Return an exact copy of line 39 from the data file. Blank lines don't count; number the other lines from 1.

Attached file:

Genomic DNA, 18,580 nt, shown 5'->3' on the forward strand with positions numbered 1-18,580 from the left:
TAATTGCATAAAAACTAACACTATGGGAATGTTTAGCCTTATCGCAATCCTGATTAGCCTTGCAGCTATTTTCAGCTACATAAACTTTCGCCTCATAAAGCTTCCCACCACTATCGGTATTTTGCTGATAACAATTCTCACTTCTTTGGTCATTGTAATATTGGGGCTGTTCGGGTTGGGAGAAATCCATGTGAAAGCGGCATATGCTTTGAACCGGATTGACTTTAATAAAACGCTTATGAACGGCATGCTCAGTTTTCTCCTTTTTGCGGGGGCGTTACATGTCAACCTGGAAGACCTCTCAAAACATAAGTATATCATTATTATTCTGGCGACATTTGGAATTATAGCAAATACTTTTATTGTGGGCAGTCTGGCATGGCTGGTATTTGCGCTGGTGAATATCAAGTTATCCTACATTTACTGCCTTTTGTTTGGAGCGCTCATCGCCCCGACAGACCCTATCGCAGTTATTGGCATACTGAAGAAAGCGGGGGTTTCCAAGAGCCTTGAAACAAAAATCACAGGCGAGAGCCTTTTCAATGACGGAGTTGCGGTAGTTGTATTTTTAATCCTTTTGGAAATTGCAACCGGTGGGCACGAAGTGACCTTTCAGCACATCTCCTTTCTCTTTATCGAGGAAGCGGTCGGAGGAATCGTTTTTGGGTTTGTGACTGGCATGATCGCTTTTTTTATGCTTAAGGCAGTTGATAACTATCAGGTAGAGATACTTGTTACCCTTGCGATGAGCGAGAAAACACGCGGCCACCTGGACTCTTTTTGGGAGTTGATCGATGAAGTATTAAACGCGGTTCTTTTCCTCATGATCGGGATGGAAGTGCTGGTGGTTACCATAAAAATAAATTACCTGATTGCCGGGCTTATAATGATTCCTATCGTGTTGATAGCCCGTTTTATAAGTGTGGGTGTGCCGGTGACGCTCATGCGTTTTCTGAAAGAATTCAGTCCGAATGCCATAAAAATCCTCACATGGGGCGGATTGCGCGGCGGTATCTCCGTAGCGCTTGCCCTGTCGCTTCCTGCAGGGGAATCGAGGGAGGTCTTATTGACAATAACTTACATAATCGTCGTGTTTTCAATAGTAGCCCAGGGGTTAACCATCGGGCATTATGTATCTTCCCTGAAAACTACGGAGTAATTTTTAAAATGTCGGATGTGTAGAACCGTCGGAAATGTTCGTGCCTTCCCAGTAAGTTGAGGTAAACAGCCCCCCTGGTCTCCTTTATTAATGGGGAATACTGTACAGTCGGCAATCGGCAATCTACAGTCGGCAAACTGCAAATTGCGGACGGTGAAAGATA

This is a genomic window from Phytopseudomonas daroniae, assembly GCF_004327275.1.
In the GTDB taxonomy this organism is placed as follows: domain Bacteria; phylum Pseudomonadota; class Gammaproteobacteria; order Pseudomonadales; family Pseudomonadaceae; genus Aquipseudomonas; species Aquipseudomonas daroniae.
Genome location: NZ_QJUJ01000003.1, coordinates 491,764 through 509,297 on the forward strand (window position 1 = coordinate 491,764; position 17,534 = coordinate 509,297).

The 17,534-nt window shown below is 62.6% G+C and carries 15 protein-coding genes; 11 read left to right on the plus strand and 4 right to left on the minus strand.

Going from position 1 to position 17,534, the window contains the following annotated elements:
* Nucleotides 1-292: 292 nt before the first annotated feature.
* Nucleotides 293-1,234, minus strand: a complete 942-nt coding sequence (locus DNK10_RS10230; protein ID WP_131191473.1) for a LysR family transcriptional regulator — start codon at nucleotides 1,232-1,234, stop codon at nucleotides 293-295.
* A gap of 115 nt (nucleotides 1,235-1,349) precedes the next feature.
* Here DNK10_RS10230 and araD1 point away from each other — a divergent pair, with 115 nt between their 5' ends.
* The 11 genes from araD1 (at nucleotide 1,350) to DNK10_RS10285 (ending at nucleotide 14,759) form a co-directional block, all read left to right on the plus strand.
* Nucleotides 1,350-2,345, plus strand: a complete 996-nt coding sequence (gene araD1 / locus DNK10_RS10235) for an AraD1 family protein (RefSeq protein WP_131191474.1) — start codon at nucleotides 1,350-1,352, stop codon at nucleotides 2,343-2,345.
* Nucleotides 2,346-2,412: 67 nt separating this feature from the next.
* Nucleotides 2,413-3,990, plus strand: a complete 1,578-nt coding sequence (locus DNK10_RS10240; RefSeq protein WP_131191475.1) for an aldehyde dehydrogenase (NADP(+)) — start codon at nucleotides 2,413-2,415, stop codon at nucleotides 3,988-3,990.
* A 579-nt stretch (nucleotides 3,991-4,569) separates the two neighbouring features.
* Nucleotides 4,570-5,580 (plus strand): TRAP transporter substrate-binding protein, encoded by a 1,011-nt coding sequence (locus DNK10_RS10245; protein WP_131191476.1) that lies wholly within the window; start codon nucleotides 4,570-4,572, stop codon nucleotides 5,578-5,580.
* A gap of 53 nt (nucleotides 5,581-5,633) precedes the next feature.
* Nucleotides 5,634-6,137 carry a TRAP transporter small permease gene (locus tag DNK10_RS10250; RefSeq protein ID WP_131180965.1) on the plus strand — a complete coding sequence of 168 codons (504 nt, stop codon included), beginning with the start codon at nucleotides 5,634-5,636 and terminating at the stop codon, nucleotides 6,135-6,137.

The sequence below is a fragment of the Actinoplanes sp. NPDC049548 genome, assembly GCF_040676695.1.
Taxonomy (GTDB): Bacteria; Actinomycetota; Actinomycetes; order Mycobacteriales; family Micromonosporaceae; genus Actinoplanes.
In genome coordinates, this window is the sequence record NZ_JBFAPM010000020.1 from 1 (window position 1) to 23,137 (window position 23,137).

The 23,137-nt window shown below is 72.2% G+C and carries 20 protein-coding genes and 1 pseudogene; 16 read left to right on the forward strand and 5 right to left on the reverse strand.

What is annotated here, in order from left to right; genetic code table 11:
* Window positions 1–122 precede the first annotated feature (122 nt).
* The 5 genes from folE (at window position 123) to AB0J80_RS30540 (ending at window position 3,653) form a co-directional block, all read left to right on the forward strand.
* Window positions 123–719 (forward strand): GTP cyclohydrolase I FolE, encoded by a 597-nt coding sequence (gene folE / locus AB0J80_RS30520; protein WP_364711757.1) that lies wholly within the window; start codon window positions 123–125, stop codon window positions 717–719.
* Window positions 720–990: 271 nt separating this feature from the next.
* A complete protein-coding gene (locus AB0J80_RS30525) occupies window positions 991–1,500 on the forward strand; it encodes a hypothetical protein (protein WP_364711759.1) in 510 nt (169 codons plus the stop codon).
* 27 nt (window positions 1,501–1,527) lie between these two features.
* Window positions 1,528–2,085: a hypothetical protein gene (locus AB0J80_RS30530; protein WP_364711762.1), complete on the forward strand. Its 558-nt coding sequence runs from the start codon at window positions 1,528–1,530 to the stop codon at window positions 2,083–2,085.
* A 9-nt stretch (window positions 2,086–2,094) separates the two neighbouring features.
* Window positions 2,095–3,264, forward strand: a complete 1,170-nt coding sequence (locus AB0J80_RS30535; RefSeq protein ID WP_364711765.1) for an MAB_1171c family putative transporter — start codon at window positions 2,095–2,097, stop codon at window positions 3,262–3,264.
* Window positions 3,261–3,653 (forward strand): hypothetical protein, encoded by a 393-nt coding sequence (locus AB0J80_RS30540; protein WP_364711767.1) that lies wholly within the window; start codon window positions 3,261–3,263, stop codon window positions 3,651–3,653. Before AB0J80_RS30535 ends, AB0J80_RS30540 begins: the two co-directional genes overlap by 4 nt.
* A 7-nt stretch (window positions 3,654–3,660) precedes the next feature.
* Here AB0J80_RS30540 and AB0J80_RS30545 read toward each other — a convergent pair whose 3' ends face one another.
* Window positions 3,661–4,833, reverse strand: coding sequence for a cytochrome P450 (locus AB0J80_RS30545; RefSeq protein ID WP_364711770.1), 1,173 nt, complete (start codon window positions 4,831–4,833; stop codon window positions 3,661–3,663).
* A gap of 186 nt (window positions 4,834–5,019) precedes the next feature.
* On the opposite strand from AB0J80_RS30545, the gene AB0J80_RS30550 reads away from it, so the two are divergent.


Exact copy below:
* On the opposite strand from AB0J80_RS30545, the gene AB0J80_RS30550 reads away from it, so the two are divergent.